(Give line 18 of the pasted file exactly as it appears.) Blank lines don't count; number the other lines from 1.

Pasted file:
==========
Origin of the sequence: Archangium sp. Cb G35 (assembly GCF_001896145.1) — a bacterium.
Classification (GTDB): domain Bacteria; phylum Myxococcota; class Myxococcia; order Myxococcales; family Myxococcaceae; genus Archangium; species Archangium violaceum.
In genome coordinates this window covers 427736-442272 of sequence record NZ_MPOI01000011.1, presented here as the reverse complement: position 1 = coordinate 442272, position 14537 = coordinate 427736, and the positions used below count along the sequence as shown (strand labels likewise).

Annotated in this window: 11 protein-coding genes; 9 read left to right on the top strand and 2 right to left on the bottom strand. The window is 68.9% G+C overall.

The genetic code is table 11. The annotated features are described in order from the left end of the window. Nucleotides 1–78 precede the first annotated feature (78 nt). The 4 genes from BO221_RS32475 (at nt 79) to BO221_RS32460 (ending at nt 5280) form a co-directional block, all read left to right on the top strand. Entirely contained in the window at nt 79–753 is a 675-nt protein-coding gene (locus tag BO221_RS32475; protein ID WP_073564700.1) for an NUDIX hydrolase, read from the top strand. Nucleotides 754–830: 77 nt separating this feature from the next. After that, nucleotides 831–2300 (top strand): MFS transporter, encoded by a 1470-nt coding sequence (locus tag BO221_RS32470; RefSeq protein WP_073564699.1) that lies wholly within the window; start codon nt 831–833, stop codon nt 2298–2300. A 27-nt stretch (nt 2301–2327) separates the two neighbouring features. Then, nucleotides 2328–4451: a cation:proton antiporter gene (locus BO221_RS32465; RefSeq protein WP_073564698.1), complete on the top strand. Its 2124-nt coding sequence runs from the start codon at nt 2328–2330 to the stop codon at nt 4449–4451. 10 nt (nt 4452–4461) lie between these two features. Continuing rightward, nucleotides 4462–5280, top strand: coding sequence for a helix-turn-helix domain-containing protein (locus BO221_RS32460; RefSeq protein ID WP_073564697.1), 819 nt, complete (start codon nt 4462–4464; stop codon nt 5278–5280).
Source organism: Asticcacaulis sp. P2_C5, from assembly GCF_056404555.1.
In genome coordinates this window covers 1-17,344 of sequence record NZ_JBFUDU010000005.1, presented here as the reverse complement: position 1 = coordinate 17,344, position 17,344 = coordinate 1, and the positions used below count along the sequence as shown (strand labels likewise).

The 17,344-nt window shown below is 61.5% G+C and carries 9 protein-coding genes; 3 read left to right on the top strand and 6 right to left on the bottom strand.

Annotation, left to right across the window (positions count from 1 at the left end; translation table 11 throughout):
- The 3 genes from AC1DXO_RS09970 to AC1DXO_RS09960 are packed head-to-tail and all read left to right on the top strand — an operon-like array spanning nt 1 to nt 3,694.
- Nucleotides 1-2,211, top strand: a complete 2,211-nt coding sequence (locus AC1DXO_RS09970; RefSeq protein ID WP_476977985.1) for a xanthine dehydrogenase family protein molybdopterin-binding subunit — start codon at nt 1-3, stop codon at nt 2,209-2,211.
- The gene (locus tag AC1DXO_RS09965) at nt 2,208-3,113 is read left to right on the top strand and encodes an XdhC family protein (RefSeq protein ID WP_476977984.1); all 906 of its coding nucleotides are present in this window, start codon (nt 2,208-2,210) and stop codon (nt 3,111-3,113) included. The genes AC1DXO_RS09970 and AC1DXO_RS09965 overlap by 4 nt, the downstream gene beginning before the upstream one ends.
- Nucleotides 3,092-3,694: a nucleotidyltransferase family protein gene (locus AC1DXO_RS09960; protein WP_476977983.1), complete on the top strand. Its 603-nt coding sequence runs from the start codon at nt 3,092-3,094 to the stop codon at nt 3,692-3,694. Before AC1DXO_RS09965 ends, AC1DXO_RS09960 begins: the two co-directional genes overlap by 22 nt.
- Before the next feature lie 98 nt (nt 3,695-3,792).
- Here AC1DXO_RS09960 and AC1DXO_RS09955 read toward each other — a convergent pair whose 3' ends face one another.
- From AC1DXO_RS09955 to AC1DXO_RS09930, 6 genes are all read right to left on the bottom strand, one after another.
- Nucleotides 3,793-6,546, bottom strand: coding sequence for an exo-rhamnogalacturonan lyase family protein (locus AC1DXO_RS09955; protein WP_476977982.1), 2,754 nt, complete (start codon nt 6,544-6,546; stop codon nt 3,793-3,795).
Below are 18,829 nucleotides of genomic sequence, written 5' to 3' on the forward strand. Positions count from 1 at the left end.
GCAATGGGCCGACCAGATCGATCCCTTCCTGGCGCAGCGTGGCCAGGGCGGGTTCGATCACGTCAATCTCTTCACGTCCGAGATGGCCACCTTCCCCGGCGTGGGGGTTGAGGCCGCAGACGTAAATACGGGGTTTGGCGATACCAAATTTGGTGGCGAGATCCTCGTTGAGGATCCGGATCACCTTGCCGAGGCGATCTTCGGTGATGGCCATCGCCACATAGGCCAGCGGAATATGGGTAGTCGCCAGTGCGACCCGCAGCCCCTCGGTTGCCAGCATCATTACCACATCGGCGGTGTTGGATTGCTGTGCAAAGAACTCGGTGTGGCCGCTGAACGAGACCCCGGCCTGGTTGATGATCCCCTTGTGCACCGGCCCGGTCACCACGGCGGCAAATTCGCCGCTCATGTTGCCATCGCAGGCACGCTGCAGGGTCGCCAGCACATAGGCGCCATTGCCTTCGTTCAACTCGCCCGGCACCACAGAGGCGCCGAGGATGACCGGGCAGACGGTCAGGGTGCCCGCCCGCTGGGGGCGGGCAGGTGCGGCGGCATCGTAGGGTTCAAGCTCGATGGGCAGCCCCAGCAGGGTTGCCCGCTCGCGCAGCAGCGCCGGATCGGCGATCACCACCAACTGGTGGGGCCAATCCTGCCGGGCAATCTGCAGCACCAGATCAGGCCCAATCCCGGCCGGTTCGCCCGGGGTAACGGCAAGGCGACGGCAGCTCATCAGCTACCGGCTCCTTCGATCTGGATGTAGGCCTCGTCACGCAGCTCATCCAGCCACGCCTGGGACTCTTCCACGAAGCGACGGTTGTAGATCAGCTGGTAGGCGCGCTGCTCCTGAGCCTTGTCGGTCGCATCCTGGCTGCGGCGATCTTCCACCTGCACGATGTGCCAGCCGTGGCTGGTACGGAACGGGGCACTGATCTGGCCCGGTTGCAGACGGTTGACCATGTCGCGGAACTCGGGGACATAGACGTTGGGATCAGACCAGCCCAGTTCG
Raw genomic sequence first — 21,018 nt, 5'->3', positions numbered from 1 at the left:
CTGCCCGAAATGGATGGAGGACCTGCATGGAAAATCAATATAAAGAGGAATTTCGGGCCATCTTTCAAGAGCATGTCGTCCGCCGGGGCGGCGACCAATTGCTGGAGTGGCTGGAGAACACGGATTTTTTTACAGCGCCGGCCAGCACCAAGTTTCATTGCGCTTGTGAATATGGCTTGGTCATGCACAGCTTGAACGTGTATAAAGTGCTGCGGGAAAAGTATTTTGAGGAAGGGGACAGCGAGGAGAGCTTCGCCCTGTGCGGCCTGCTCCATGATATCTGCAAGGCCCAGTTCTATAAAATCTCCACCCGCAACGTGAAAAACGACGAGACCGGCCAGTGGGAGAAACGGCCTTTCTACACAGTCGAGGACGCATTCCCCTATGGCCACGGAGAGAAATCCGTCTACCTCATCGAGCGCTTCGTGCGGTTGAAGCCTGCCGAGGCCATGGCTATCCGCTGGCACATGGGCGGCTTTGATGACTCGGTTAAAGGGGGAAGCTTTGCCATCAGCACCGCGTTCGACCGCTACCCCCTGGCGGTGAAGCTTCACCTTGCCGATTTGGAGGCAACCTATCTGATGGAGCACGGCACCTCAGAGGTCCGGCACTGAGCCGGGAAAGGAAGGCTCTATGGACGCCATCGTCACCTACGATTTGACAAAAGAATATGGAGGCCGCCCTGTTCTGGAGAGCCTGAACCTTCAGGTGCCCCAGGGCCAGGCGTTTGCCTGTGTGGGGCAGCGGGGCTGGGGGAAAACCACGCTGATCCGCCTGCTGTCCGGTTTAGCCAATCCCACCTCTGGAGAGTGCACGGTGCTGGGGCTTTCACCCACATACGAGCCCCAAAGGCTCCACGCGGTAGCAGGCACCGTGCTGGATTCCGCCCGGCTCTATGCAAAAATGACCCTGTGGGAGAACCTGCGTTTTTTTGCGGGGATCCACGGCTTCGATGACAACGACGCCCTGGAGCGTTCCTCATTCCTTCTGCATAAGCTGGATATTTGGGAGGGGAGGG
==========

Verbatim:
Below are 18,829 nucleotides of genomic sequence, written 5' to 3' on the forward strand. Positions count from 1 at the left end.